Have an exhaustive IT budget and monitor it regularly. It never fails to amaze me how many senior managers don't have even a rough idea of what they are spending on technology in total. It's easy to remember buying that expensive piece of hardware, or paying for a big new system to be put in. But it's when you total ALL areas of technology and look at both the one time and recurring costs that you get the big picture.
Strive for simplicity
As a company grows and runs over time systems and add-on technologies propagate like weeds. It may seem a bit counter intuitive, but less is better, cheaper, faster, and easier to cope with. It is challenging to create a simple IT Architecture, but definitely worth it. Fast companies value having the best technology, but are completely on top of it and don't allow unplanned complexity to bring them to their knees.
Proactively manage security and risk
Protecting your valuable business data and ensuring that your critical IT systems are always available gets more important every day as companies become more and more dependent on technology. Your job as a leader is to balance risk tolerance vs. IT spend at the appropriate levels for your company. Think broadly and holistically when you make a plan considering your data, your customers' data, system backups, viruses, hackers, malicious outsiders, disgruntled employees, accidents, and natural disasters. Then be sure to put the necessary policies and procedures in place. No one can spend an unlimited amount of time and money to make their IT 100% full-proof and it's always necessary to carry a certain amount of risk and tolerate some vulnerabilities. But in this area, it's far better to make conscious, informed decisions with your eyes wide open than to be caught by surprise.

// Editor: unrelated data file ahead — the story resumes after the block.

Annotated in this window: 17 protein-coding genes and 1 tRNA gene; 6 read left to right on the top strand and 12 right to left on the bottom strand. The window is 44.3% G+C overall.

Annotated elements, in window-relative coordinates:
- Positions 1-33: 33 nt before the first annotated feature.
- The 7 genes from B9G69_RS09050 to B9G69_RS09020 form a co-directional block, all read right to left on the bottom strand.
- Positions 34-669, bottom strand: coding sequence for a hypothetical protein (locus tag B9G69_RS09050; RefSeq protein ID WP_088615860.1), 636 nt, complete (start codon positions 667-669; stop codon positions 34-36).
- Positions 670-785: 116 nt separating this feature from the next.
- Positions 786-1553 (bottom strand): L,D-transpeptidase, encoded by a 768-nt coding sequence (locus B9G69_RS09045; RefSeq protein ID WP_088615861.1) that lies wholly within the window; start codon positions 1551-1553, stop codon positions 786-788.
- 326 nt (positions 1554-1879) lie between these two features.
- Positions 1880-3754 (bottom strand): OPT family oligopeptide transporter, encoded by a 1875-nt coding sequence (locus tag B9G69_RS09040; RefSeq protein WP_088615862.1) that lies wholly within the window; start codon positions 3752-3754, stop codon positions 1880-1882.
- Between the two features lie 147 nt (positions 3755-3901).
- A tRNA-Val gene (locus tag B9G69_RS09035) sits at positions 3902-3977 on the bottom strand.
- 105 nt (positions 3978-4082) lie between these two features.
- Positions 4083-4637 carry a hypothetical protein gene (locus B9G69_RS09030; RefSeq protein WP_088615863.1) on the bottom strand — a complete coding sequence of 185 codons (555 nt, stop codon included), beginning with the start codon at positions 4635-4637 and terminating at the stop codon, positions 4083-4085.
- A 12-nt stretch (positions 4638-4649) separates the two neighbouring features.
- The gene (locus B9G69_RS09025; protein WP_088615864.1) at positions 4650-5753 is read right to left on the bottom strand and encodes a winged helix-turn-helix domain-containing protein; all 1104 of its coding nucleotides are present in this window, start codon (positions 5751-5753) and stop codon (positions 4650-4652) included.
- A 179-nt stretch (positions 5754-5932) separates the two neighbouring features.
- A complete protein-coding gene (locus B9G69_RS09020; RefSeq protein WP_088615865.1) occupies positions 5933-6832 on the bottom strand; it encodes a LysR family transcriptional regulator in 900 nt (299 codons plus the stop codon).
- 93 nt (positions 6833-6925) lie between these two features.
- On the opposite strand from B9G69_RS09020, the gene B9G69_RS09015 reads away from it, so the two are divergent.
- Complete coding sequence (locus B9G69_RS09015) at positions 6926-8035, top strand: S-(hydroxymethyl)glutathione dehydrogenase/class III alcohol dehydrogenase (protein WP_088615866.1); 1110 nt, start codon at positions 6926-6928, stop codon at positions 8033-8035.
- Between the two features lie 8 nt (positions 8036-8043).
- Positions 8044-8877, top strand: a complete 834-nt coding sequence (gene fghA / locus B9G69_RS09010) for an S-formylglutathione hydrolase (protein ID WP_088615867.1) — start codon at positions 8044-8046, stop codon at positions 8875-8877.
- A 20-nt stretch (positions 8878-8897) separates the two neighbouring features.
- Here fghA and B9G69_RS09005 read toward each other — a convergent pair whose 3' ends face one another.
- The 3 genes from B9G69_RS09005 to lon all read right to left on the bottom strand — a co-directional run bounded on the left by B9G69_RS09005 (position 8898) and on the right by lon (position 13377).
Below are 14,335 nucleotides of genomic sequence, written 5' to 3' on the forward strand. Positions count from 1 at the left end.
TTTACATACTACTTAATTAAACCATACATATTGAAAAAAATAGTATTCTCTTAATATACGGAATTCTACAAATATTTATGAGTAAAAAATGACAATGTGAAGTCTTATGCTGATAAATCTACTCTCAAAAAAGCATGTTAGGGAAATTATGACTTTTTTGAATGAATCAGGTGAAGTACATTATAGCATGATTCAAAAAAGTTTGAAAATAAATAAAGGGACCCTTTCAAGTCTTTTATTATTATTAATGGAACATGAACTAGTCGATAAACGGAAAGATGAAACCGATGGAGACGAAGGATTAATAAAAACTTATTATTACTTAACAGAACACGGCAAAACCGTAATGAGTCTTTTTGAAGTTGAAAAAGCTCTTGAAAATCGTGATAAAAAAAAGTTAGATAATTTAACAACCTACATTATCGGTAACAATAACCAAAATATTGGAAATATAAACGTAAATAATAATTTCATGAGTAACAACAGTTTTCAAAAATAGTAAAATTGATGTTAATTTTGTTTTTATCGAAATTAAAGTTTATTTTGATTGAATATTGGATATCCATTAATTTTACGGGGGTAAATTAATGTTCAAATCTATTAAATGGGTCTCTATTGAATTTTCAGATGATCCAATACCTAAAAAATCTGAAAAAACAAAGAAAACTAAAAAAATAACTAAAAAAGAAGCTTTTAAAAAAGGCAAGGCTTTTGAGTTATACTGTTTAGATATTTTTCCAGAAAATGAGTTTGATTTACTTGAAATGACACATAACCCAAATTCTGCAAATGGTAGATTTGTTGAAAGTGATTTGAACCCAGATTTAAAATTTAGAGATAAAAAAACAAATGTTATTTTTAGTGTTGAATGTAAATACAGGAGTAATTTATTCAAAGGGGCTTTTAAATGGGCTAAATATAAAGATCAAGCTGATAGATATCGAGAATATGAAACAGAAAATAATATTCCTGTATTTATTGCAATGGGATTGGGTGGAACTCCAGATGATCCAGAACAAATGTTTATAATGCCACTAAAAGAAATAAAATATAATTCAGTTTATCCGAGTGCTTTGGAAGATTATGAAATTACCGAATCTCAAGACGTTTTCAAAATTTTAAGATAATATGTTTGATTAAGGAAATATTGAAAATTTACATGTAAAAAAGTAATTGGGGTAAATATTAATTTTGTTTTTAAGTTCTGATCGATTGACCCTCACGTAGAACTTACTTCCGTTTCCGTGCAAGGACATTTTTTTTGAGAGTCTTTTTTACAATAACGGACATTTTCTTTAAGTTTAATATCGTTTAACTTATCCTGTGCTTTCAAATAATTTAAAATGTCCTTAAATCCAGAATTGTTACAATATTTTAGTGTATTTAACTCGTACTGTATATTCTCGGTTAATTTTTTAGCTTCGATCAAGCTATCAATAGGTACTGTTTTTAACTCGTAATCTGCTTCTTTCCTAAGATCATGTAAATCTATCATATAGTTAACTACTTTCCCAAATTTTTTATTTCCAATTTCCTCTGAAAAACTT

Be a very tough, but very fair customer
Set up your IT vendors for a long term successful partnership with you, but hold them to a very high professional standard. Drive your IT suppliers (internal and external) to be business people first and technology people second. Expect your IT employees and vendors alike to articulate issues in a clear way that facilitates decision making. Don't ever let them bury you in techno-jargon.
Know ALL your IT people - treat them as one team
This includes anyone who affects your systems including full time employees, consultants and contractors, and outside tech suppliers. Even more importantly it includes your non-IT employees who have a big role to play in owning the systems they use. Establishing SuperUsers for each critical functional area / system is one of the best techniques I've seen for helping IT and "the business" work well together.
You get what you pay for
Realize that solid, worthy technology costs money, but wise investments up front (as part of a good strategy) will save money in the long run. Technology mistakes grow to become expensive mistakes even if they just seemed like an easy and cheap fix at the time, so be sure to really think through your technology investment decisions.
Be wary of tech trends
Innovation is crucial and early adopters of new technology can often gain a competitive advantage, but jumping on the latest bandwagon with no good reason just amounts to spending on technology for technology's sake. Work with your team to get good at making quick assessments of a new tech offering and determining if you should be an early adopter, fast follower, late adopter, or not use it at all.
Readers' thoughts and input on this list are welcome as we plan to continually refine it over time.